However, history remembers that then-Lakers general manager Jerry West and Kobe's agent, Arn Tellum, shielded Kobe from a number of workouts to minimize his exposure. The two assumed that if teams didn't have the chance to see Bryant, they'd be dissuaded from using a lottery selection on the 17-year-old. 

    Still, Kobe told ESPN's Baxter Holmes in 2015 that he was initially excited to play for Dave Cowens before a conversation with the Hornets head coach changed his mind. 

    "Charlotte never wanted me. Cowens told me he didn't want me. It wasn't a question of me even playing here," Bryant said, though Cowens later disputed the story. "They had a couple of guards already, a couple small forwards already. So it wasn't like I would be off the bench much. "

    Did this draft-day slight turn Bryant into the Black Mamba, or did Kobe create this narrative just as Michael Jordan created the self-imagined "Nice game, Mike" slight relayed on ESPN's docuseries The Last Dance? Either way, it goes down as one of the worst draft-day trades in NBA history.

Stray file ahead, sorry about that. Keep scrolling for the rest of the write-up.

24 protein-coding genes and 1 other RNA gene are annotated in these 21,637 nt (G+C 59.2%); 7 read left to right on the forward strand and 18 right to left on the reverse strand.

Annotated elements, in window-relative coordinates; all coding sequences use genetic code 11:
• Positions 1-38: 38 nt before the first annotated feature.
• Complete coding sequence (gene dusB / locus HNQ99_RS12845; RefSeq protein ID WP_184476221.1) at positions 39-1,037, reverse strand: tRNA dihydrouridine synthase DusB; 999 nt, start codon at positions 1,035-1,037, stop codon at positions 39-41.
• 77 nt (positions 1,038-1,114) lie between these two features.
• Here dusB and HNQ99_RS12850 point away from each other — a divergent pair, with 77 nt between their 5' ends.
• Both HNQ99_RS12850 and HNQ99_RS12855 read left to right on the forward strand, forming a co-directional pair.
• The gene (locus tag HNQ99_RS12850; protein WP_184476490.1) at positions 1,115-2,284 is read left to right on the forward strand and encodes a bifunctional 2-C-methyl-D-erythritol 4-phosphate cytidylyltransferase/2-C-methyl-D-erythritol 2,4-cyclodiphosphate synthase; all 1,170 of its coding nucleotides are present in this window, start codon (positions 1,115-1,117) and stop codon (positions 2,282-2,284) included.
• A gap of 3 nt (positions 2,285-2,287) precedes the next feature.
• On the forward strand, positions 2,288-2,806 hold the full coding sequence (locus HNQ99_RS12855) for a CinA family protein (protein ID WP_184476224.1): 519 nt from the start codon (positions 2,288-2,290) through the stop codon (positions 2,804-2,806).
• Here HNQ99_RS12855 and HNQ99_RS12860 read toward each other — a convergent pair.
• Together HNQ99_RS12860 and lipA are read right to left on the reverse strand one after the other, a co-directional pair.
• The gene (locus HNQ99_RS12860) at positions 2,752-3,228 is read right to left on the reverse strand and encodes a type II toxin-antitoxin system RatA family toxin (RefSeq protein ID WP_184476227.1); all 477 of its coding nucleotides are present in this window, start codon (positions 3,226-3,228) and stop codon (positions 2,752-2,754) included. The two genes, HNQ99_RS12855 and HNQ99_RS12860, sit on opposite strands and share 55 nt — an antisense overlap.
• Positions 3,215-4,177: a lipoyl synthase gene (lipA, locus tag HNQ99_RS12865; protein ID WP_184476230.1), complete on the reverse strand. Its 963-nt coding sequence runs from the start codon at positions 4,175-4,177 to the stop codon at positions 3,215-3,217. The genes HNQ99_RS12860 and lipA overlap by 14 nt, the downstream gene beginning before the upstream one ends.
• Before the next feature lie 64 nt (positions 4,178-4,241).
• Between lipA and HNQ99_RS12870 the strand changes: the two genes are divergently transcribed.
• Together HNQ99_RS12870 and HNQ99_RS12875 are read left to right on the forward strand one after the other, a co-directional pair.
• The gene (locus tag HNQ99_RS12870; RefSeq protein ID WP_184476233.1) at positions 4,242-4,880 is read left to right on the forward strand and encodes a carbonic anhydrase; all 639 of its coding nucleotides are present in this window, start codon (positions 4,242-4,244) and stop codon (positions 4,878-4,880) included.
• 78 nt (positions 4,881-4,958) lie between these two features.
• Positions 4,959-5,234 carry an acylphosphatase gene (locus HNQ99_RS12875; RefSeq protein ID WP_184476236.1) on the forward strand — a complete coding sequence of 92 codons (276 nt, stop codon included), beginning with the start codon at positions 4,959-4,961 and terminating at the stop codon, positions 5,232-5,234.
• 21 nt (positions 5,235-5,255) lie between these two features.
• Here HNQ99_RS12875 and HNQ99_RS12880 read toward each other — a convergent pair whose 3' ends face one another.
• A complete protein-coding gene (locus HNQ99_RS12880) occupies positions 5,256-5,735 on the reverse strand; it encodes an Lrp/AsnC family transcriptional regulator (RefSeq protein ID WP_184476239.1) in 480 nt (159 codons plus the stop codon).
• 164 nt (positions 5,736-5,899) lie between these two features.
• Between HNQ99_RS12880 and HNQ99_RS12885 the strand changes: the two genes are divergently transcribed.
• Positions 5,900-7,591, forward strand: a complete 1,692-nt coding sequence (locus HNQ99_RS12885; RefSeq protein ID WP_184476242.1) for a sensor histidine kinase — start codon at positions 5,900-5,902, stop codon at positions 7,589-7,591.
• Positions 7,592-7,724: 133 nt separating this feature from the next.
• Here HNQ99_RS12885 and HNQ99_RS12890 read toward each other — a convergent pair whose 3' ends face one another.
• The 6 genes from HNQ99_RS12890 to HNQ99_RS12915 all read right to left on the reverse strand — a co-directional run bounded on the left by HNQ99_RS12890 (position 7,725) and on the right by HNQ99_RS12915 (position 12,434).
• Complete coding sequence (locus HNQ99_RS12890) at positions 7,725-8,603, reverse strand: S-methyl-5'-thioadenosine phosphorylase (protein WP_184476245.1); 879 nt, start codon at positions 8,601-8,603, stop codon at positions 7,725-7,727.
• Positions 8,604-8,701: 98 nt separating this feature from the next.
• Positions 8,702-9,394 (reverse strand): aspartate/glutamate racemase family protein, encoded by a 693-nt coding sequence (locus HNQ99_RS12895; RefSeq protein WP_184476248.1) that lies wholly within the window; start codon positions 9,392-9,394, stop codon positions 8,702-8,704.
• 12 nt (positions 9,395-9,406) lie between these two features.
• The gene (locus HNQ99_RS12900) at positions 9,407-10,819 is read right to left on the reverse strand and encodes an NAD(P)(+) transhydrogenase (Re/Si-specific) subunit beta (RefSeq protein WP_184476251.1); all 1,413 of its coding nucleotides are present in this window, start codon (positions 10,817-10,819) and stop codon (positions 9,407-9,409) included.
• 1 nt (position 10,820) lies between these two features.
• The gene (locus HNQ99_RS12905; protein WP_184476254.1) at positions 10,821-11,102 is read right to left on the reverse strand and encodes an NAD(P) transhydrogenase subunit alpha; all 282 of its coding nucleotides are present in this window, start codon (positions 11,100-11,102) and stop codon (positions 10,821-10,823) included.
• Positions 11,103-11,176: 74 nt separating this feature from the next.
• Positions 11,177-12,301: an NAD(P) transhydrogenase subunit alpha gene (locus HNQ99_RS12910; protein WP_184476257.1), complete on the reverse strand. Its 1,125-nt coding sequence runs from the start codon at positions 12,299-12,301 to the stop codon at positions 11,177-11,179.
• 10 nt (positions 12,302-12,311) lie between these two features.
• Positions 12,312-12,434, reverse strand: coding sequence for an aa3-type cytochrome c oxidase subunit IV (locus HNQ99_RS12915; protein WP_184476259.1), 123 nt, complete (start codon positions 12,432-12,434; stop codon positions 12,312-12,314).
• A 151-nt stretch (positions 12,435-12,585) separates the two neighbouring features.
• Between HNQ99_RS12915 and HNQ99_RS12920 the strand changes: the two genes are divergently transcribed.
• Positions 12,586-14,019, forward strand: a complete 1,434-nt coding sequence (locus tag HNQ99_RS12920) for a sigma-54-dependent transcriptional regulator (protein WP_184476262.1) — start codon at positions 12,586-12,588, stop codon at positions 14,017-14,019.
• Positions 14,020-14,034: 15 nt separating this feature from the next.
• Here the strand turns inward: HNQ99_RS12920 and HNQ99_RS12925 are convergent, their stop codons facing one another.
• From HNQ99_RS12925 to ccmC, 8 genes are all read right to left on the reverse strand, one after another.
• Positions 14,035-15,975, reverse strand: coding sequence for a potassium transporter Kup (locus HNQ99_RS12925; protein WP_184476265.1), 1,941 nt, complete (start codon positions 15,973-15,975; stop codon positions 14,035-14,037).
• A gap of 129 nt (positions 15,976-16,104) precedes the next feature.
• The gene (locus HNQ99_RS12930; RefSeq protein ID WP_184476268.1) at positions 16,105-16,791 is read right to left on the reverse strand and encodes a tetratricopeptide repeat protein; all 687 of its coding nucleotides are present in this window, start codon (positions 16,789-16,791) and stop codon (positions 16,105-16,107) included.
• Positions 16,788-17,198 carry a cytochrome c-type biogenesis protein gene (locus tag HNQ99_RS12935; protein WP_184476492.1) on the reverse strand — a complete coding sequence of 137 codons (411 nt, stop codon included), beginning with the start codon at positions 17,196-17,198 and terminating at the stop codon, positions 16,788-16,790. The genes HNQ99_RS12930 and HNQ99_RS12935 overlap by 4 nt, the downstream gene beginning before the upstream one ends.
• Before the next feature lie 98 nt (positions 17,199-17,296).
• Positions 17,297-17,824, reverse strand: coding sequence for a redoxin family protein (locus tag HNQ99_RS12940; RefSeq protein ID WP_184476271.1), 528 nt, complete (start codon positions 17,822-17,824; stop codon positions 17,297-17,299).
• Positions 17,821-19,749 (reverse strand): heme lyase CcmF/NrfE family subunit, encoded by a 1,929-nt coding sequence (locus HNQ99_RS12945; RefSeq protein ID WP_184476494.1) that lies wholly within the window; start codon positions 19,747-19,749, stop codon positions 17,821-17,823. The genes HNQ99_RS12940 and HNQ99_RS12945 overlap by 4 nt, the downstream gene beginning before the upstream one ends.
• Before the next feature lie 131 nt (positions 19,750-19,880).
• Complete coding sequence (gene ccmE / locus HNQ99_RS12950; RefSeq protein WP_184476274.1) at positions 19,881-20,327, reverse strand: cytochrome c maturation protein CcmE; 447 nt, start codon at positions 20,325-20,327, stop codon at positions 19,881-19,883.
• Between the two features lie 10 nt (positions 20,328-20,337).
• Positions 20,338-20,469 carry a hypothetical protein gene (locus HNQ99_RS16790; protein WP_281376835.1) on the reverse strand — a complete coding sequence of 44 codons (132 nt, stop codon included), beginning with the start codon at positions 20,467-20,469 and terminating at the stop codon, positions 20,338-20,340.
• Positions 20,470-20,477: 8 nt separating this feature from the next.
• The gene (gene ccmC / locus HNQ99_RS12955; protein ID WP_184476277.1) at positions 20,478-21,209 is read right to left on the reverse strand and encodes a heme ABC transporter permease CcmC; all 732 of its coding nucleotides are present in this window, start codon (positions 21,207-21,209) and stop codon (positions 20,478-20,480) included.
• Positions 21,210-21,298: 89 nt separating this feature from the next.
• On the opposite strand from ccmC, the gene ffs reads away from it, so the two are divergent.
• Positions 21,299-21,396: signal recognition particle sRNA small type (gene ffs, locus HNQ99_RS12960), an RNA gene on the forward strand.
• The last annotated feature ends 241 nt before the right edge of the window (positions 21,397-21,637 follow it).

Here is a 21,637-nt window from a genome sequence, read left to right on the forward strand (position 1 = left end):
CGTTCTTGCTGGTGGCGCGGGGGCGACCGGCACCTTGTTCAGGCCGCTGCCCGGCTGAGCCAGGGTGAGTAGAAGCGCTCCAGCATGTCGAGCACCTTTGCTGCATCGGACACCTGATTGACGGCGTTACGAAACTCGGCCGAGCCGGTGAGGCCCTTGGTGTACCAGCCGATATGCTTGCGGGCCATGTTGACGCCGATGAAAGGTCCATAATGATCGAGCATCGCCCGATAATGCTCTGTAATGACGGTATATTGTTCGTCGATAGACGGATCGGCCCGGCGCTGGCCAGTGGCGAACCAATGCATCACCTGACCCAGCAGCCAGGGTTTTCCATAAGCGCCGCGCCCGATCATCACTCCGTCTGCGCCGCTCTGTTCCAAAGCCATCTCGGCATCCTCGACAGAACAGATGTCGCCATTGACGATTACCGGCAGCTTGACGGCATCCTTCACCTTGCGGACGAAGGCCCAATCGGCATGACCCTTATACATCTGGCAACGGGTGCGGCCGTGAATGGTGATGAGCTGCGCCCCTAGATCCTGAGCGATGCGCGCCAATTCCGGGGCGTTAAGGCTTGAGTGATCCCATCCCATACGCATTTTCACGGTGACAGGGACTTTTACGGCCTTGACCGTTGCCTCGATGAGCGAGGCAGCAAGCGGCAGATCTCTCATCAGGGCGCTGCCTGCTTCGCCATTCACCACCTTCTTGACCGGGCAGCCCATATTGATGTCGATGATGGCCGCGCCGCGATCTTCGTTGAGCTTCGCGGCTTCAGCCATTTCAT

Preston Ellis

Milwaukee Bucks Trade Dirk Nowitzki to the Dallas Mavericks (1998)

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    Not only did the Dallas Mavericks acquire one of the greatest players of the 21st century in a draft-day trade, but they also traded down to get him.

    Dallas took Michigan Wolverines big man Robert "Tractor" Traylor with the No. 6 overall pick and flipped him to the Milwaukee Bucks for the rights to their two picks in the 1998 draft. One was Notre Dame forward Pat Garrity; the other was an intriguing German power forward named Dirk Nowitzki.

    Traylor played just two seasons for the Bucks, averaging 4.5 points and 3.2 rebounds in 13.3 minutes per game before he was traded to the Cleveland Cavaliers in June 2000.